Introducing the Current Board of Directors:


President: Jim Sherratt 

Jim is a currently the Manager of Planning and Business Development at Timmins Martelle Heritage Consultants Inc. and holds a professional archaeological license. He has been involved in Ontario archaeology since the late 1990s after taking a fieldschool at the Lawson Site, now Museum of Ontario Archaeology. Jim received his Hons. B.A. and M.A. from the University of Western Ontario with research focussed on the Late Woodland period.  He spent the first years of his career working in the field of commercial archaeology before joining the Ministry of Tourism, Culture and Sport. During his 10 years with the provincial government Jim worked on both compliance enforcement as an Archaeology Reviewer Officer and Inspector under Part IV of the Ontario Heritage Act. In addition, he also in the development and implementation of policies specific to the practice of archaeology within the province. Jim's interest continues to focus on collaborative archaeology with Indigenous communities, archaeological echoes of shared territories, returning Ancestors to Indigenous communities, archaeological practice and policy development. Jim lives in Bayfield Ontario where he is an active member of his local community and can often be found at the hockey rink. 


Alicia Hawkins OAS President

Past President: Alicia Hawkins

Alicia Hawkins is Associate Professor of Archaeology in the School of the Environment at Laurentian University. She received her B.A., M.A. and Ph.D. from the University of Toronto. Her research interests include zooarchaeology, the Huron-Wendat past, Indigenous archaeology and archaeological survey methods. She has an on-going field program at the Wendat Ellery site. She has held a number of roles with the OAS since 2005, including board member, symposium program chair and Ontario Archaeology book review editor. She was a founding member of the Huronia chapter and occasionally directs public archaeology events for the chapter. Although originally from southern Ontario, she loves her adopted home of Sudbury where she can ski to work (in the winter).


Rob Pihl OAS Vice President

Vice President: Rob Pihl

Rob Pihl became Vice-President of the OAS in 2017 and has been a member since the mid-1970s when he was a graduate student in Anthropology at the University of Toronto (U of T); he has been a Life member for many years. Rob received a BA from Lawrence University, Appleton, Wisconsin, and a MA from the U of T. Rob has been a professional archaeologist in Cultural Resource Management since 1979, first working for the Museum of Indian Archaeology until 1983 (now the Museum of Ontario Archaeology), then with the firm of Mayer Pihl Poulton and Associates until 1988, and since then with Archaeological Services Inc (ASI). On September 30, 2016, Rob stepped down as Partner and Manager of the Environmental Assessment Division and started a new role with ASI as Senior Advisor; however, he recently decided to take a leave-of -absence from ASI and return to the U of T to complete an unfinished PhD degree that he started in 1976 that is focused on understanding the Middle Woodland ceramics of eastern Ontario and vicinity. Rob enjoys country-living in an 1860s farmhouse that is continuously under renovation, canoeing, travelling, and trying to keep up with six grandkids.


Debbie Steiss OAS Treasurer

Treasurer: Debbie Steiss

Debbie Steiss is the Treasurer for the OAS. Debbie was a Partner and General Manager at ASI and has worked in Ontario Archaeology for over thirty years. She has a BA and MA in Anthropology from the University of Toronto. Prior to joining ASI, Debbie had participated in archaeological projects in the American Southwest, Canadian Arctic and southern Italy. When not working, you will likely find her on a tennis court.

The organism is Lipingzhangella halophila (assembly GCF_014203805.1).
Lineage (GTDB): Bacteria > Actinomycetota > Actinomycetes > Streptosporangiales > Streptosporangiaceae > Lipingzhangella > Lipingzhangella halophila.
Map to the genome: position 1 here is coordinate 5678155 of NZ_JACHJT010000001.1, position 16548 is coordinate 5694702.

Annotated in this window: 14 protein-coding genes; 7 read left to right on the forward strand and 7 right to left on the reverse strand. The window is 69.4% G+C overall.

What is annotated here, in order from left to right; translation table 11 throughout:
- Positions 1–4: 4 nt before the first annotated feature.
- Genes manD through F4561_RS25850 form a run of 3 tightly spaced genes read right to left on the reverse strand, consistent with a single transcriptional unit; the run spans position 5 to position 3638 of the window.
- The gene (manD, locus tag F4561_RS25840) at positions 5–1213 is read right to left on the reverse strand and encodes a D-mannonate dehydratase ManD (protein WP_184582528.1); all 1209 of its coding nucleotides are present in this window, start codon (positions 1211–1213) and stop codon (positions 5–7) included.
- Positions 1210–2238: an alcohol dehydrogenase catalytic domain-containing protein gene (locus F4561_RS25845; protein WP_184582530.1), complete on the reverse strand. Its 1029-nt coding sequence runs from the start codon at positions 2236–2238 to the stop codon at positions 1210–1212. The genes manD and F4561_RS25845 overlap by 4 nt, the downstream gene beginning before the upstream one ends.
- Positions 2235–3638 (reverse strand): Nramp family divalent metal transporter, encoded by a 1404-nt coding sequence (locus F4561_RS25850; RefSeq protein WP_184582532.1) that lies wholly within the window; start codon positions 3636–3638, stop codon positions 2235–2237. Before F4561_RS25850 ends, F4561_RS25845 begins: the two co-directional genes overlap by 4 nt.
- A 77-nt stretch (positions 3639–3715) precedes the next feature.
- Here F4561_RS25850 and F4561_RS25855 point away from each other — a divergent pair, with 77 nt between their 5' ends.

Kaitlyn Malleau OAS Director of Public Outreach

Director of Education: Kaitlyn Malleau

Kaitlyn Malleau currently works at Timmins Martelle as a Field and Lab Technician. She received her B.Sc. in Anthropology from Laurentian University, before going on to receive an M.A. in Anthropology from Western University. She has been passionate about Ontario archaeology ever since her field school experience on the Wendat Village site Ellery. For that reason, she chose an Ontario-based topic for her M.A. research, studying the variation of Genesee broad point form and use-wear across southern Ontario. Her research interests include lithic technology, experimental archaeology, and how communities of practice are reflected in material culture. When not doing archaeological work, Kaitlyn enjoys a good novel.



Director of Membership Services: Jill Taylor-Hollings

Currently, Jill is an adjunct professor and postdoctoral fellow in the Dept. of Anthropology at Lakehead University, as part of the Six Seasons of the Asiniskaw Ithiniwak SSHRC partnership grant project centred in Manitoba Rocky Cree communities and the University of Winnipeg. Since moving to NW Ontario in 2001, she has been working for Lakehead in different capacities and has been on the OAS Thunder Bay Chapter executive since 2007.

Jill is passionate about studying, protecting, and promoting Canada’s heritage. Her PhD (University of Alberta, 2017) focused on archaeological research with Lac Seul, Little Grand Rapids, and Pikangikum Anishinaabe communities and Ontario Parks personnel along the Miskweyaabiziibee (Bloodvein River) in Woodland Caribou Provincial Park, which is now part of the Pimachiowin Aki UNESCO World Heritage site. She also completed a Masters of Arts at the University of Saskatchewan and Bachelor of Arts Honours at Brandon University in archaeology. Her research interests include precontact pottery, Indigenous archaeology, and lithic raw material studies. She has over 25 years of academic, CRM, and museum experience in four Canadian provinces and Tasmania.

When not working, Jill enjoys raising champion Standard Long-haired Dachshunds and replicating traditional crafts such as pottery, textiles, and beading. Her other passion is drivable artifacts, as she owns a rare 1969 Acadian 350 SS car. She is married to Peter Hollings, who is a geology professor at Lakehead University. Jill has a mixed Euro-Canadian and Indigenous background, originally hailing from southern Manitoba